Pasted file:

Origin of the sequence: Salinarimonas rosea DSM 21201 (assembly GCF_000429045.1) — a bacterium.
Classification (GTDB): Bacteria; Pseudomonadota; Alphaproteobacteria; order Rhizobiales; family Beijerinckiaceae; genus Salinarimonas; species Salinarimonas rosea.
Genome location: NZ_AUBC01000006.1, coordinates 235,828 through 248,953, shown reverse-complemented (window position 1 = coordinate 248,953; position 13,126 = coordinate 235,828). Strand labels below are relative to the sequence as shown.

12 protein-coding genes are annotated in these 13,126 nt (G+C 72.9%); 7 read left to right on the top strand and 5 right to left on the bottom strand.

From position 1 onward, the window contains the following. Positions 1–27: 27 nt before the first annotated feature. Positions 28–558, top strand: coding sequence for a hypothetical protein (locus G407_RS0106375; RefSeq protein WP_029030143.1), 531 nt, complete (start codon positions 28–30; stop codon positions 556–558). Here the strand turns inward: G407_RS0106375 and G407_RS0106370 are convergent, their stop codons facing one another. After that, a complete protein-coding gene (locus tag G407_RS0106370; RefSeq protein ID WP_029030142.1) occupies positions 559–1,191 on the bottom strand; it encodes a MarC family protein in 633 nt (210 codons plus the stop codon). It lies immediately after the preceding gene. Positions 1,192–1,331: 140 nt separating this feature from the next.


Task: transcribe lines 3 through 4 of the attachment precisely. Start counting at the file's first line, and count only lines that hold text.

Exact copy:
Genome location: NZ_AUBC01000006.1, coordinates 235,828 through 248,953, shown reverse-complemented (window position 1 = coordinate 248,953; position 13,126 = coordinate 235,828). Strand labels below are relative to the sequence as shown.

12 protein-coding genes are annotated in these 13,126 nt (G+C 72.9%); 7 read left to right on the top strand and 5 right to left on the bottom strand.